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God and the Founders: Madison, Washington, and Jefferson (review)

God and the Founders: Madison, Washington, and Jefferson (review) REVIEWS God and the Founders: Madison, Washington, and Jefferson. By Vincent Phillip Munoz. (New York: Cambridge University Press, 2009. Pp. ~ 252. Cloth, $88.99; Paper, $26.99.) Reviewed by Mark Y. Hanley In March 2010, the U.S. Court of Appeals for the Ninth Circuit affirmed the Constitutionality of the phrase ``under God'' in the Pledge of Allegiance as used in public schools. Writing for the majority in Newdow v. Rio Linda, Judge Carlos Bea cited the noncompulsory nature of the daily recitation, the founders' consensus that ``people derive their most important rights, not from the government, but from God,'' and the symbolic, patriotic purpose of the Pledge. Dissenting Justice Stephen Reinhardt countered that the framers' deliberate omission of references to the deity in the Constitution provided better guidance that called for a radical separation of religion from government activity. The religious motives of advocates who inserted the phrase in 1954, he added, exposed its true character. Consequently, even a noncompulsory daily ritual remained inherently coercive and offensive in an increasingly diverse and secular society. While Bea celebrated ``the proud recitation of some of the ideals upon which our Republic was founded,'' Reinhardt lamented ``the very real Constitutional injury'' done http://www.deepdyve.com/assets/images/DeepDyve-Logo-lg.png Journal of the Early Republic University of Pennsylvania Press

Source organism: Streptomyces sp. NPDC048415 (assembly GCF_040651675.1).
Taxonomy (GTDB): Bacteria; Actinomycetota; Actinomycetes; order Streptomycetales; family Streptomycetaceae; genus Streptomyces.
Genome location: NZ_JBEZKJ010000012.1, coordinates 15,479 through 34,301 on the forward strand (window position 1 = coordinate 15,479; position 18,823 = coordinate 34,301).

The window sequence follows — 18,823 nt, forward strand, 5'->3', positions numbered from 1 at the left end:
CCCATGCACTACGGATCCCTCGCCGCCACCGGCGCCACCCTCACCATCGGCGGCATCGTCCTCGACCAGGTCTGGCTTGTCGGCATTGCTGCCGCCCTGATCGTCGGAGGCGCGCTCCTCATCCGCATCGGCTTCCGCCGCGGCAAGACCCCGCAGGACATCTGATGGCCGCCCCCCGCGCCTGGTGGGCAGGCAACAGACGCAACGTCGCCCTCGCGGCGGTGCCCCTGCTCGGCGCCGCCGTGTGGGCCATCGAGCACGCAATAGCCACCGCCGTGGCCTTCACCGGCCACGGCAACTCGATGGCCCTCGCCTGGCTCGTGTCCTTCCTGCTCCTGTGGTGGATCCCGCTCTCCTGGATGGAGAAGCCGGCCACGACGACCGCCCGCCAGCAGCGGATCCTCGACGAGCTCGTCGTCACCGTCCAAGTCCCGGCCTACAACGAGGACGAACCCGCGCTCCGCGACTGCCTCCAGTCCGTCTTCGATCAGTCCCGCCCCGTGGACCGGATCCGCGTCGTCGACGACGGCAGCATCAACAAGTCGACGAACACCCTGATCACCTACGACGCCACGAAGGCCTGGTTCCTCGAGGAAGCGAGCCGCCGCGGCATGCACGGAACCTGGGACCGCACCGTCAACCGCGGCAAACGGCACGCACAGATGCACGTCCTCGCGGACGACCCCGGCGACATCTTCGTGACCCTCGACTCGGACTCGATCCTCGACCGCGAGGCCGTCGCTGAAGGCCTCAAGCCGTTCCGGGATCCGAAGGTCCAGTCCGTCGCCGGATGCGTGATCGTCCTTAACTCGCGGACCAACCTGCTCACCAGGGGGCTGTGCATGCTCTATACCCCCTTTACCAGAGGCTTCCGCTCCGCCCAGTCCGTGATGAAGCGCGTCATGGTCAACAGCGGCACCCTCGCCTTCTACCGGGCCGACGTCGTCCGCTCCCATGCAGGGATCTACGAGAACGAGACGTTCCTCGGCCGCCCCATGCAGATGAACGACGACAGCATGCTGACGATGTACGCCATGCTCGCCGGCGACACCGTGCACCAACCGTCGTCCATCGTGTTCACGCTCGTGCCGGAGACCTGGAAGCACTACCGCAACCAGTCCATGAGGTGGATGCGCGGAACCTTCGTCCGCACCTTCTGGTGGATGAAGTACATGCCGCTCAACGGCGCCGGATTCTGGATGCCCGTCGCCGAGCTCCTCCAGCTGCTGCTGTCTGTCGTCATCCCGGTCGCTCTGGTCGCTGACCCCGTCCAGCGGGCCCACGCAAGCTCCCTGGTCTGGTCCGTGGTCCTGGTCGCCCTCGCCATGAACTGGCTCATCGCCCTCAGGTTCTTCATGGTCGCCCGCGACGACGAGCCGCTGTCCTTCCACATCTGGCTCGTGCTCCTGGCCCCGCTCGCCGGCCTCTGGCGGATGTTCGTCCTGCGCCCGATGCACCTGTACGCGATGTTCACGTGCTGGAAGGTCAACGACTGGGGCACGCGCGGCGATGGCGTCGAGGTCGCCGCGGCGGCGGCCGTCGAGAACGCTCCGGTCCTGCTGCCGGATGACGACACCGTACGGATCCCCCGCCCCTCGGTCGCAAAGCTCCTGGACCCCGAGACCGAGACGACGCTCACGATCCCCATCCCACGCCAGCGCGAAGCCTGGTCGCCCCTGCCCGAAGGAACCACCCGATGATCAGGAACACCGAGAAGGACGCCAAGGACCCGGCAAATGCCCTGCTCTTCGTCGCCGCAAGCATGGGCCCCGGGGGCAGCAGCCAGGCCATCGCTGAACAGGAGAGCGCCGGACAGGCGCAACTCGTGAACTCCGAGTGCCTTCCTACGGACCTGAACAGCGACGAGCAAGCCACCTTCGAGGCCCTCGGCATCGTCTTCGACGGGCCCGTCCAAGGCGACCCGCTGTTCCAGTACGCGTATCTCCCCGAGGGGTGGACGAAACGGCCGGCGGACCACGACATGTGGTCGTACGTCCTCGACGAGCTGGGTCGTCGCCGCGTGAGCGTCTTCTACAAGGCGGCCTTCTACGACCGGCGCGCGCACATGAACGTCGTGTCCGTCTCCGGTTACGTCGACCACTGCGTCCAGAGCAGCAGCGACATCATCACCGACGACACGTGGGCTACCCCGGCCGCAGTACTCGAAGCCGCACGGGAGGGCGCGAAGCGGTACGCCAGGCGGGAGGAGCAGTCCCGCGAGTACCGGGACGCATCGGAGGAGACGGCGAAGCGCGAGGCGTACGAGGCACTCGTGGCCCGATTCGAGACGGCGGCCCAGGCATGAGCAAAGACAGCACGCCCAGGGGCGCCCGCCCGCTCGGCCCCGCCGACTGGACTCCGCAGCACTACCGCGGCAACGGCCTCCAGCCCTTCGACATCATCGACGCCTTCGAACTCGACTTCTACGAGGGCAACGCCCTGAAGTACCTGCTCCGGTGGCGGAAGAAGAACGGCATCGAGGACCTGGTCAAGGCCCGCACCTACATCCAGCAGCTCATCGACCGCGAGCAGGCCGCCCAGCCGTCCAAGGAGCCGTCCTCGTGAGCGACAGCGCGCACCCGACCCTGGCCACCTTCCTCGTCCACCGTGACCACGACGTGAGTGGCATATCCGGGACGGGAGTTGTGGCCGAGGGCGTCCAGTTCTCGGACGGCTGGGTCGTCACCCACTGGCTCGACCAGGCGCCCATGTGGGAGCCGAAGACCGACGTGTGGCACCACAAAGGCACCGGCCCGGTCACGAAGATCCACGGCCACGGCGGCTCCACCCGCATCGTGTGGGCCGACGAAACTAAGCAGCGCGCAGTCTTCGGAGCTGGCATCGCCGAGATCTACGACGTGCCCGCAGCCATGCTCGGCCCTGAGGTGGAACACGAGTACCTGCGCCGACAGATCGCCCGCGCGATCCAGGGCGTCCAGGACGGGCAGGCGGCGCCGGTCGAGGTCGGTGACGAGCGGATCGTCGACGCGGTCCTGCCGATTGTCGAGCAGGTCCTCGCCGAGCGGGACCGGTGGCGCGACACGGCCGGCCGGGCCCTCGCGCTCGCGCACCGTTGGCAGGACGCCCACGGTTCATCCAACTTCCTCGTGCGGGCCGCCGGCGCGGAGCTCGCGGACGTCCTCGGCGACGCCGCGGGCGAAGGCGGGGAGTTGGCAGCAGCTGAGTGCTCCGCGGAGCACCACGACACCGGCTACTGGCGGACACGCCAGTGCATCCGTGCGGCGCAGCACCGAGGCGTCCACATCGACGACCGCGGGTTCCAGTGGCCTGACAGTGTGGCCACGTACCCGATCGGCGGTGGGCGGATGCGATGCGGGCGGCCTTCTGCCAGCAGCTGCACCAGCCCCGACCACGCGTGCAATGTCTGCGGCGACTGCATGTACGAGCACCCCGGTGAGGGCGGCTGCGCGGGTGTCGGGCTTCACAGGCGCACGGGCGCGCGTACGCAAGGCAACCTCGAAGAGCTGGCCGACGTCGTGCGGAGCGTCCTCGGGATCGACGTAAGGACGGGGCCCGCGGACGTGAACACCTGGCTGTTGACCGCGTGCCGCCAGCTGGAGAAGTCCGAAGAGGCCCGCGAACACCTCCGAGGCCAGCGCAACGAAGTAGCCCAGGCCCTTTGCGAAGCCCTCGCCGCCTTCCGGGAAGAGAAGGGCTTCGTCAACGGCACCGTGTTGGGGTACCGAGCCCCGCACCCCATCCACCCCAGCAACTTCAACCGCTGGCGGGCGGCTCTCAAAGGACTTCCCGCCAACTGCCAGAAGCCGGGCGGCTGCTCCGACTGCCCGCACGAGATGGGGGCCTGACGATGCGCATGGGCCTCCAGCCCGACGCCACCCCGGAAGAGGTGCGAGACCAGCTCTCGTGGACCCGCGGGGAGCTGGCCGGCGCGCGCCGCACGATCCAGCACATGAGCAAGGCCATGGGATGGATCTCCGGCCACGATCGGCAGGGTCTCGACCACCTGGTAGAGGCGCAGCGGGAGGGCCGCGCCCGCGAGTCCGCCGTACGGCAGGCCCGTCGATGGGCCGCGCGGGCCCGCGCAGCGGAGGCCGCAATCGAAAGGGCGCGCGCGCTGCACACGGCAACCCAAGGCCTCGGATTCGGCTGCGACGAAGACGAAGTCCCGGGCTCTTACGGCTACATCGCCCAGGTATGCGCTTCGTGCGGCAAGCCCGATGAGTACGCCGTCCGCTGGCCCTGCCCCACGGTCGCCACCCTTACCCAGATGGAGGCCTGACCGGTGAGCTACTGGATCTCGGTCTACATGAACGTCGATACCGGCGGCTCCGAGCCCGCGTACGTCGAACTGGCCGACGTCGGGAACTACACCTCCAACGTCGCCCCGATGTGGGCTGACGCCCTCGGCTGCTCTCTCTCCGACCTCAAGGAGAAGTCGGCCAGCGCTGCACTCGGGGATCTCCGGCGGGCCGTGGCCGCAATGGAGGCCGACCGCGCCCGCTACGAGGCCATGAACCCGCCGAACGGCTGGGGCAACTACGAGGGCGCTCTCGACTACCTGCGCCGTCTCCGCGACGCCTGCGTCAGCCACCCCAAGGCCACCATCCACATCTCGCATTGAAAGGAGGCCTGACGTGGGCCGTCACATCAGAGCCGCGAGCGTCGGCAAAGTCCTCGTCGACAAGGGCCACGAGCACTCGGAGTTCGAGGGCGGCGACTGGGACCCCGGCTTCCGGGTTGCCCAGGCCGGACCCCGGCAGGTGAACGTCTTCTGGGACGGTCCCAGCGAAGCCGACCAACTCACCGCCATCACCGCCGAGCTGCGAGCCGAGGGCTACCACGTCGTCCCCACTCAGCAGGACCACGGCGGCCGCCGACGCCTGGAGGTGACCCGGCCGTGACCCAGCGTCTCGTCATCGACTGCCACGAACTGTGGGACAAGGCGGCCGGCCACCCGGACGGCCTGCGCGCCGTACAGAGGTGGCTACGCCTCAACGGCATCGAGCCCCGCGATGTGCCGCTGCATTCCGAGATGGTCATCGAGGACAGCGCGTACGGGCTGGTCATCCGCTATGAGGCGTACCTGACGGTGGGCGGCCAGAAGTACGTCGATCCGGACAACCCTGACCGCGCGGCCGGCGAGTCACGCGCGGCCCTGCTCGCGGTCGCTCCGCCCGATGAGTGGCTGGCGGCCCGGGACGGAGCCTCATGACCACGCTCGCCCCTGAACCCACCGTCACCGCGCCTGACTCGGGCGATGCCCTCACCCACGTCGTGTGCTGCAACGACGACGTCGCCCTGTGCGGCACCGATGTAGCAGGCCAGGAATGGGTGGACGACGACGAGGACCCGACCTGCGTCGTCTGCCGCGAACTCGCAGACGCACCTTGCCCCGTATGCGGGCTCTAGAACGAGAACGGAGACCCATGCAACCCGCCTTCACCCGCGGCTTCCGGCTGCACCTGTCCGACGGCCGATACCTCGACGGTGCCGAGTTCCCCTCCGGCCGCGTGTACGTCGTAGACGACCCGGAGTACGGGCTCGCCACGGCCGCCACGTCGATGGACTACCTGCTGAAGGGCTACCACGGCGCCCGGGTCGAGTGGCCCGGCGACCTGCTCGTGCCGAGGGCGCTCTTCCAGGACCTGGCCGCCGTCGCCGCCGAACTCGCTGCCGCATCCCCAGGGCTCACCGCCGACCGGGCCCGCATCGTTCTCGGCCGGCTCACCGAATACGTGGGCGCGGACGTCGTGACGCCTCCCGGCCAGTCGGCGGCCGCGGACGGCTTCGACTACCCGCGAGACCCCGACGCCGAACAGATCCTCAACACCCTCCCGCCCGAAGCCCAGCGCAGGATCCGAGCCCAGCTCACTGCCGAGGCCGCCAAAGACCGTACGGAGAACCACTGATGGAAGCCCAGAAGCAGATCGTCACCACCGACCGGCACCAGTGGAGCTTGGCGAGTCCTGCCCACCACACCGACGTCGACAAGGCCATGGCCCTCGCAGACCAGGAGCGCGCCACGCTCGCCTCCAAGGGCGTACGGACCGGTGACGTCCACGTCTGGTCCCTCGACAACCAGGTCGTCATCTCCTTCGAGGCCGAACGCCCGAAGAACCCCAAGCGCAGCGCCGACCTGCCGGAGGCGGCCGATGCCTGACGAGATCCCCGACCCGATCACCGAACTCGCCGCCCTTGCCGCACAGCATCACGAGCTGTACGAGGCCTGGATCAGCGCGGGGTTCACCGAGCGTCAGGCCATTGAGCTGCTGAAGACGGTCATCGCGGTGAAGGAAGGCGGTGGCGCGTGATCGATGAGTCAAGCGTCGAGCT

God and the Founders: Madison, Washington, and Jefferson (review)

Journal of the Early Republic , Volume 31 (1) – Feb 11, 2011

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Publisher
University of Pennsylvania Press
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Copyright © University of Pennsylvania Press
ISSN
1553-0620
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Abstract

REVIEWS God and the Founders: Madison, Washington, and Jefferson. By Vincent Phillip Munoz. (New York: Cambridge University Press, 2009. Pp. ~ 252. Cloth, $88.99; Paper, $26.99.) Reviewed by Mark Y. Hanley In March 2010, the U.S. Court of Appeals for the Ninth Circuit affirmed the Constitutionality of the phrase ``under God'' in the Pledge of Allegiance as used in public schools. Writing for the majority in Newdow v. Rio Linda, Judge Carlos Bea cited the noncompulsory nature of the daily recitation, the founders' consensus that ``people derive their most important rights, not from the government, but from God,'' and the symbolic, patriotic purpose of the Pledge. Dissenting Justice Stephen Reinhardt countered that the framers' deliberate omission of references to the deity in the Constitution provided better guidance that called for a radical separation of religion from government activity. The religious motives of advocates who inserted the phrase in 1954, he added, exposed its true character. Consequently, even a noncompulsory daily ritual remained inherently coercive and offensive in an increasingly diverse and secular society. While Bea celebrated ``the proud recitation of some of the ideals upon which our Republic was founded,'' Reinhardt lamented ``the very real Constitutional injury'' done

Journal

Journal of the Early RepublicUniversity of Pennsylvania Press

Published: Feb 11, 2011

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